Interpolyelectrolyte complexes (IPEC) have been used in different fields, ranging from biomedicine to oil exploration. Particle dimension is a key parameter for the use of an IPEC for a particular application. In this work, dynamic and static scattering (in the form of optical DLS and SAXS, respectively) were used to follow particle growth as a function of anionic/cationic polyelectrolyte mass ratio, , coupled to turbidimetry, conductometry, viscometry, and zeta potential measurements. Turbidimetry, conductometry, and viscometry showed that at the IPEC dispersions presented changes that were associated to a massive production of IPEC particles. At the same value, zeta potential measurements indicated an apparent isoelectric point, showing that this must be related to a stoichiometric point for IPEC formation. Double KWW equation was adjusted to data from DLS intensity correlation functions, and parameters related to the distribution of relaxation rates presented characteristic changes at the same value of . SAXS was used to follow particle growth until massive IPEC production. It showed that particles firstly were in the form of small, globular particles, tending to unfolded chain geometry, which can be related to the occurrence of flocculation, just at the point of massive IPEC production.
A novel method for hydrogel nanostructuring
European Polymer Journal, Volume 52, 2014, pp. 137-145
Nanostructured hydrogels tailor-made for specific applications are new grounds for the creation of novel soft materials. The current research presents a new method for hydrogel nanostructuring involving the incorporation of Pluronic® F127 micelles mixed with acrylated blockcopolymer molecules, which enable the attachment of these micelles to the hydrogel matrix through their endgroups. This design impacts the hydrogel nanostructure as well as its swelling and mechanical properties. Small Angle X-ray Scattering (SAXS) and Cryogenic Transmission Electron Microscopy (cryo-TEM) revealed that photochemical crosslinking of the hydrogel caused immobilization of the nanostructured micelles. Mechanical and weight gain experiments demonstrated a significant impact of these nanostructures on the hydrogel’s elastic modulus as well as the transient and equilibrium weight gain ability of the material.
Self-assembly of homopolymers through strong dipole–dipole interaction in their aqueous solutions
Polymer, Volume 97, 2016, pp. 1-10
This study reveals the critical importance of dipole–dipole interaction for homopolymers to form self-assembled microspheres in solutions. For the polymers with different side-groups, the self-assembly is induced by gradually adding deionized water into their solutions in N, N-dimethylformamide (DMF). Three of the polymers containing side-groups with the strong dipoles form uniform colloidal spheres in the processes. Beyond the critical water content (CWC), the aggregate sizes first increase and then decrease with the increasing water content before forming the final assemblies. In the intermediate states, the aggregates possess a microgel-like structure in the swollen form. On the other hand, no such self-assembling behavior is observed for the other polymer without the dipolar side-groups, which precipitates from the DMF-H2O solution with the increase in the water content. The strong dipolar groups acting as associating groups are necessary to avoid polymer molecules forming dense aggregates and precipitating from the solutions after phase separation.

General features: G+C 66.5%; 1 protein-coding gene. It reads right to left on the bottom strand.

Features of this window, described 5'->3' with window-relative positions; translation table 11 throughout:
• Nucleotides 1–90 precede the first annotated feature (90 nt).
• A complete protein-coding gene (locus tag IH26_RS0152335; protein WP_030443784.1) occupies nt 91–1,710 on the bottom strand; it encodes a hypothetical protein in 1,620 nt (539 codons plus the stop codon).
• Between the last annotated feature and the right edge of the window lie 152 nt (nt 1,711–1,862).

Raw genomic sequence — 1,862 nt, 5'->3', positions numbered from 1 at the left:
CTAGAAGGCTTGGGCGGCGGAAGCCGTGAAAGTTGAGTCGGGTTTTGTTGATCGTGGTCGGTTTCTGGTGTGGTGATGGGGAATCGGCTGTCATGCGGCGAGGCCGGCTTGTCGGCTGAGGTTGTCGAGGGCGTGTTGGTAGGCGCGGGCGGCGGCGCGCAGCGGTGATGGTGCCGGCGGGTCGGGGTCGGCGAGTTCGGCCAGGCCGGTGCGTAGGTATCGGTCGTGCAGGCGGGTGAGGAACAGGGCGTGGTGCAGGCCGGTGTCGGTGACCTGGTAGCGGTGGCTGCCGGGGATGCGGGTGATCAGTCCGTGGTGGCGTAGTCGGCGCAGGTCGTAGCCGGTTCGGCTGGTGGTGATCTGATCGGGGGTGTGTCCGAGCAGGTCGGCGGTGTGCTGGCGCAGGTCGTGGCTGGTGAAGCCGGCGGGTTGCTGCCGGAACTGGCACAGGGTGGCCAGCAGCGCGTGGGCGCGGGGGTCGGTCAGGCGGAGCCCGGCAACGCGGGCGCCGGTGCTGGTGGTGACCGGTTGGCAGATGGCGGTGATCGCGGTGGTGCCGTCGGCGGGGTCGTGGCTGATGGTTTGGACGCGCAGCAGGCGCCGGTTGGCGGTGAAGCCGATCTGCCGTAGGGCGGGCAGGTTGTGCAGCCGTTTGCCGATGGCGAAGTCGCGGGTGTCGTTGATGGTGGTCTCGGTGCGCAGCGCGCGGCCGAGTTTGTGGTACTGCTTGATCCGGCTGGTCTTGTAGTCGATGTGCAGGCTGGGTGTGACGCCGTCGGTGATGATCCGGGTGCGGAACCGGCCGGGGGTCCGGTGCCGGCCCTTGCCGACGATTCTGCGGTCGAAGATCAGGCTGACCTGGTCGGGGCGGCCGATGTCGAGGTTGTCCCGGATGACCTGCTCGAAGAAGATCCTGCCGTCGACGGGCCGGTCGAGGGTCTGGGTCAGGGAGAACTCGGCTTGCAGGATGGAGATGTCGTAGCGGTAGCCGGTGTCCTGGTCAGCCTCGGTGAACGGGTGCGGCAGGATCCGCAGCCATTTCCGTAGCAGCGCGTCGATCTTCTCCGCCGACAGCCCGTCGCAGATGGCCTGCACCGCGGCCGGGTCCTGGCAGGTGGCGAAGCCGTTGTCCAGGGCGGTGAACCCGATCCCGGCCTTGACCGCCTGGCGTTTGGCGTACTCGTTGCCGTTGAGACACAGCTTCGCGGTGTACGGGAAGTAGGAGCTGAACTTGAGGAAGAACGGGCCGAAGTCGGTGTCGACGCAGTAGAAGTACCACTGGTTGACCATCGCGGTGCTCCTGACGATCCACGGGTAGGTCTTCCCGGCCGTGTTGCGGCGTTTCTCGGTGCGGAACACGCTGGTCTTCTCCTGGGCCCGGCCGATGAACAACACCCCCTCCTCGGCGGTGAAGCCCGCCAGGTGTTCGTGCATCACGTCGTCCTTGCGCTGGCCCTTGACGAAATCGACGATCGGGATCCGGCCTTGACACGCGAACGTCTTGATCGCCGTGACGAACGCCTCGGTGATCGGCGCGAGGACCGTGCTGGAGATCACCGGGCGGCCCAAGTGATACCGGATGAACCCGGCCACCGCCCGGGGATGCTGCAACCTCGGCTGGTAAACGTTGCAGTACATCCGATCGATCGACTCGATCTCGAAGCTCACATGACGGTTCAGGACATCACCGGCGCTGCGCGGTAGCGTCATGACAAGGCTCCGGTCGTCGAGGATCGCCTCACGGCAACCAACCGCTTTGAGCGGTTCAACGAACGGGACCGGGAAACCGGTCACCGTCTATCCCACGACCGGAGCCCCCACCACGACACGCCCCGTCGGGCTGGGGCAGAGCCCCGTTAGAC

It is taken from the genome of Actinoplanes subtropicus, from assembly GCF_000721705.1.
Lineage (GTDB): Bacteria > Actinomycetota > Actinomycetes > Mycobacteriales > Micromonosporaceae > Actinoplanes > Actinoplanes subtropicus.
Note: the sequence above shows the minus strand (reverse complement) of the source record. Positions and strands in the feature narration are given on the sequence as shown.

Fabrication of highly cross-linked reversed-phase monolithic columns via living radical polymerization
Journal of Chromatography A, Volume 1367, 2014, pp. 90-98
New monolithic reversed-phase liquid chromatography (RPLC) stationary phases based on single multi-acrylate/methacrylate-containing monomers [i.e., 1,12-dodecanediol dimethacrylate (1,12-DoDDMA), trimethylolpropane trimethacrylate (TRIM) and pentaerythritol tetraacrylate (PETA)] were synthesized using organotellurium-mediated living radical polymerization (TERP), which was expected to produce more efficient monolithic columns than conventional free-radical polymerization. The rationale behind selection of porogens, relative concentrations of reagents and polymerization conditions are described. The new monolithic columns were applied to the separation of small molecules (i.e., alkylbenzenes) under isocratic conditions. Chromatographic efficiencies as high as 60,200plates/m (71,300plates/m when corrected for extra-column variance) were obtained, showing a general improvement over previous RPLC monoliths.